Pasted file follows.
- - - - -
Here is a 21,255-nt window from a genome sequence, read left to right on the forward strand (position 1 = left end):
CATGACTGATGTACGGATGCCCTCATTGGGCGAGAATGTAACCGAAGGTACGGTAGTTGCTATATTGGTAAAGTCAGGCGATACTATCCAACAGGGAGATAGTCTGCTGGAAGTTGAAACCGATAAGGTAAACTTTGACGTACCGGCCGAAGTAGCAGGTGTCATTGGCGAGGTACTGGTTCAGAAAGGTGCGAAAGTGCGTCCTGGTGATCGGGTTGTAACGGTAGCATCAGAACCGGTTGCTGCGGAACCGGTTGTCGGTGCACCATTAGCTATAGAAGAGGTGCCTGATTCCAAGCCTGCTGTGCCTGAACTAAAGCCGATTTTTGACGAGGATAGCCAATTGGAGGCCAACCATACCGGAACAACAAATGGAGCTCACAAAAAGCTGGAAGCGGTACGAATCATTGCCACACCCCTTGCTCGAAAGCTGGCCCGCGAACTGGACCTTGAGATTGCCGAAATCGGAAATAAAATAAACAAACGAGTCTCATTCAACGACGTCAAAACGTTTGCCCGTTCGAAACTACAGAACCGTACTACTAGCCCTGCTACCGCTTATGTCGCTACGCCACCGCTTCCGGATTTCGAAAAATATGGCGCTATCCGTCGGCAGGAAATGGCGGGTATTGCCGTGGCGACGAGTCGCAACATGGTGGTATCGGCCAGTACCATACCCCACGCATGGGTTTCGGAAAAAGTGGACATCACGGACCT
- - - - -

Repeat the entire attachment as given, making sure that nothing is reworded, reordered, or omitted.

Here is a 21,255-nt window from a genome sequence, read left to right on the forward strand (position 1 = left end):
CATGACTGATGTACGGATGCCCTCATTGGGCGAGAATGTAACCGAAGGTACGGTAGTTGCTATATTGGTAAAGTCAGGCGATACTATCCAACAGGGAGATAGTCTGCTGGAAGTTGAAACCGATAAGGTAAACTTTGACGTACCGGCCGAAGTAGCAGGTGTCATTGGCGAGGTACTGGTTCAGAAAGGTGCGAAAGTGCGTCCTGGTGATCGGGTTGTAACGGTAGCATCAGAACCGGTTGCTGCGGAACCGGTTGTCGGTGCACCATTAGCTATAGAAGAGGTGCCTGATTCCAAGCCTGCTGTGCCTGAACTAAAGCCGATTTTTGACGAGGATAGCCAATTGGAGGCCAACCATACCGGAACAACAAATGGAGCTCACAAAAAGCTGGAAGCGGTACGAATCATTGCCACACCCCTTGCTCGAAAGCTGGCCCGCGAACTGGACCTTGAGATTGCCGAAATCGGAAATAAAATAAACAAACGAGTCTCATTCAACGACGTCAAAACGTTTGCCCGTTCGAAACTACAGAACCGTACTACTAGCCCTGCTACCGCTTATGTCGCTACGCCACCGCTTCCGGATTTCGAAAAATATGGCGCTATCCGTCGGCAGGAAATGGCGGGTATTGCCGTGGCGACGAGTCGCAACATGGTGGTATCGGCCAGTACCATACCCCACGCATGGGTTTCGGAAAAAGTGGACATCACGGACCT